Upon her return from the Rome conference in 1923, and following the death of her husband that same year, Sha’arawi performed an act that will forever be remembered as a major moment in her life: she removed her veil in public at a Cairo train station. Her decision to unveil was part of a greater movement of women and was influenced by French born Egyptian feminist, Eugénie Le Brun, but it contrasted with some feminist thinkers like Malak Hifni Nasif. In fact, some say that Sha’arawi’s removal her veil, although bold at the time, has become an exaggerated part of her life as removal of the veil was never on the EFU’s list of priorities.
Sha’arawi passed away in 1947. Much of her life was penned in her memoir The Harem Years.
(sources: 1 | 2 | 3)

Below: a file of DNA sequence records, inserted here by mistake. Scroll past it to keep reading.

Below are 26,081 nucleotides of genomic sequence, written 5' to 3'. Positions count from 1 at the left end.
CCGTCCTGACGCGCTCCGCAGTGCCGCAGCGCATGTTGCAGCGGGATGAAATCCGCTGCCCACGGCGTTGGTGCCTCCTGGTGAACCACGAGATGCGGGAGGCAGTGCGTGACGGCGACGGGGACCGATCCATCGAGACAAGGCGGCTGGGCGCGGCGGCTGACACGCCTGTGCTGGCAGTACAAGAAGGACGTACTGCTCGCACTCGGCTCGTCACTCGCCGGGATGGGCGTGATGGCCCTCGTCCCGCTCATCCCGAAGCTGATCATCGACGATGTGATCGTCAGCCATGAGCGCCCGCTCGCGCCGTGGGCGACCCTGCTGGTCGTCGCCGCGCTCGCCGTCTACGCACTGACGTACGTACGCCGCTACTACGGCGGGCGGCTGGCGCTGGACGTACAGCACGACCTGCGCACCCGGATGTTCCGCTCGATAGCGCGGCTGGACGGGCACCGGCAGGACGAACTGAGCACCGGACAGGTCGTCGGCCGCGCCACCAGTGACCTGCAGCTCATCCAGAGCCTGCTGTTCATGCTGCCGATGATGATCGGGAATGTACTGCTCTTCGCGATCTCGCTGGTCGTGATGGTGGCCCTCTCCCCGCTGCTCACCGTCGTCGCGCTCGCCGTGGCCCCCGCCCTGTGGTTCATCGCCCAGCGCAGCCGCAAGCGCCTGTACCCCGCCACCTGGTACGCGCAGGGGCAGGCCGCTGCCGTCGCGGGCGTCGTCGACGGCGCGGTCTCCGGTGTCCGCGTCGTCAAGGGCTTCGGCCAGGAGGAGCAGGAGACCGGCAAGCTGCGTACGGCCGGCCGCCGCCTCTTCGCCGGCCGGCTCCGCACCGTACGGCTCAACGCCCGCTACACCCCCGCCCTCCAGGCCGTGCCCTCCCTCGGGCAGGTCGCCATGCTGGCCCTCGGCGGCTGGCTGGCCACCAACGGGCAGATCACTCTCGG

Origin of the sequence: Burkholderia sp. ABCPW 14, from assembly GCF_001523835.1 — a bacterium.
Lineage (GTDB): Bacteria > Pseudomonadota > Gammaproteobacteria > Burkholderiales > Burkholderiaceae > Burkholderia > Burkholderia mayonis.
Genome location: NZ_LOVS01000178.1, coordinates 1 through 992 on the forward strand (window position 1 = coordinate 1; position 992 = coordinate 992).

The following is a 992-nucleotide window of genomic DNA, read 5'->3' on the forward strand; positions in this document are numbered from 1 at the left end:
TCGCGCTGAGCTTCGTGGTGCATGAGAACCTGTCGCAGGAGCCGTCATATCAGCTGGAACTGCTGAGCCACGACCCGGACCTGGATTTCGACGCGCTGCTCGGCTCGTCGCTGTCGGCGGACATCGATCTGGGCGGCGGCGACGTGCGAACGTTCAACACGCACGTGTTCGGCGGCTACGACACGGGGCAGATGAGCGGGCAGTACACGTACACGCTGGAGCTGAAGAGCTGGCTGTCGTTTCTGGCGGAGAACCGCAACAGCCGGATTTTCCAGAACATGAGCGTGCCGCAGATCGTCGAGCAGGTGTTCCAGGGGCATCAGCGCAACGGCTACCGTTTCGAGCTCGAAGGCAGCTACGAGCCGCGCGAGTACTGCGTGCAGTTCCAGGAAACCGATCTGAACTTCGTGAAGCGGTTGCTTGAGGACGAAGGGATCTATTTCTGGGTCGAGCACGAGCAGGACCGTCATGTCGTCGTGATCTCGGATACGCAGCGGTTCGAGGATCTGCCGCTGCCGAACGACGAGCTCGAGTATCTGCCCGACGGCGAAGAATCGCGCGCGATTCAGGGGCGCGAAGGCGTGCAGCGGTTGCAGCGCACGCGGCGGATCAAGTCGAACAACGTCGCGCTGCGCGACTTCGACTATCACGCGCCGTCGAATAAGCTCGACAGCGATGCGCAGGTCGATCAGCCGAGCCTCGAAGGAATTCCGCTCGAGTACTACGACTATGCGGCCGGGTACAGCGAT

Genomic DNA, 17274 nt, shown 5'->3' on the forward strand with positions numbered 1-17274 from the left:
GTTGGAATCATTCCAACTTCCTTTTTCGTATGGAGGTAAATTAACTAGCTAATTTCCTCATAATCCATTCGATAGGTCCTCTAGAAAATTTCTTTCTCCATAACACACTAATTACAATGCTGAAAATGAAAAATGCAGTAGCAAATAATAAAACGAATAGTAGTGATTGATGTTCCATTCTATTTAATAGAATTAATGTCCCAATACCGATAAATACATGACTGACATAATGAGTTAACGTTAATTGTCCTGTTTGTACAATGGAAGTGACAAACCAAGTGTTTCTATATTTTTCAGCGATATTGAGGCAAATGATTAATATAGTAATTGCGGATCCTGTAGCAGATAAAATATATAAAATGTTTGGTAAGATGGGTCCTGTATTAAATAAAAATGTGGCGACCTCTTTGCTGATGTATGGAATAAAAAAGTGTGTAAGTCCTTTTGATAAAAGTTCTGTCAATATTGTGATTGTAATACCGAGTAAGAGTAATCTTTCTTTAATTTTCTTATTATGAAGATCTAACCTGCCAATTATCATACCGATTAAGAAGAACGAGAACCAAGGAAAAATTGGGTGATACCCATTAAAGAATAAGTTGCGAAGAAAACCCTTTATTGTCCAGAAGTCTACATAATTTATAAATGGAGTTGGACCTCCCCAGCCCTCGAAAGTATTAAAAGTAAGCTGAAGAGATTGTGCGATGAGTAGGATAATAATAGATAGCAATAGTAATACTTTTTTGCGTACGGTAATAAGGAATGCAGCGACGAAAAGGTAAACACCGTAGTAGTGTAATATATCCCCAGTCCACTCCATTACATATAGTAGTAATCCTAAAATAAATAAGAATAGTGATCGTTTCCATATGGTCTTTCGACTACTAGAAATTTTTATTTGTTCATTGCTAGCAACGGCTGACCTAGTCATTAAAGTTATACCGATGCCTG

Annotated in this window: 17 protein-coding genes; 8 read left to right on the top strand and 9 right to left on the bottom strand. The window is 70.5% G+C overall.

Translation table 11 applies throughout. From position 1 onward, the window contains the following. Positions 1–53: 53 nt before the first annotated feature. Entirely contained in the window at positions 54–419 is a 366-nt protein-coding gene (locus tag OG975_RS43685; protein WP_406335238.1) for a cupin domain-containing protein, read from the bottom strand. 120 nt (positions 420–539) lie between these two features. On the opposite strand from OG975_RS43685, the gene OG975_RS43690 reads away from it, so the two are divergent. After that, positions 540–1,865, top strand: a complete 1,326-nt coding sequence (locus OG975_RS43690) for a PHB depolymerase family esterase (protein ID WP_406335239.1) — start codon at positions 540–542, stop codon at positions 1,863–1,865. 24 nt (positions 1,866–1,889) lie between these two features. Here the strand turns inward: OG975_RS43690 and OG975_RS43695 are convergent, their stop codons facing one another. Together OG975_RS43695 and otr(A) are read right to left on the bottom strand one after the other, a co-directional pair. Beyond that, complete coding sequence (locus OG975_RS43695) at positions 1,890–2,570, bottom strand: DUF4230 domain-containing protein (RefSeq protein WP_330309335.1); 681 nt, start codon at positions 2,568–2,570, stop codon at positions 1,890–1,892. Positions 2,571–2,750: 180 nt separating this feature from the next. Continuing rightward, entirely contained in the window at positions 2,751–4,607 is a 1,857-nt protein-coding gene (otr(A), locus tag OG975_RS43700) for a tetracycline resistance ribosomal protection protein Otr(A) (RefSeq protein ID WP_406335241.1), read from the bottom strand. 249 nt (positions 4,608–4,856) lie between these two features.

Maya Angelou in Africa: The Egypt and Ghana years.
In the 1950s, Maya Angelou moved to New York where she later met and began a romantic relationship with South African anti-apartheid activist Vusumzi L. Make. The two soon moved to Cairo, Egypt, in 1961 along with Angelou’s son Guy Johnson. Angelou and Make lived together in Cairo for a short time where Angelou served as the editor of the English language weekly publication The Arab Observer.
After separating from Make in 1962, Angelou and her son moved to Accra, Ghana, where Angelou joined many other African-American expatriates living in the country. There, whilst her son attended college and later recovered from an automobile accident, she served as an instructor and assistant administrator at the University of Ghana’s School of Music and Drama, worked as feature editor for The African Review and wrote for The Ghanaian Times and the Ghanaian Broadcasting Company.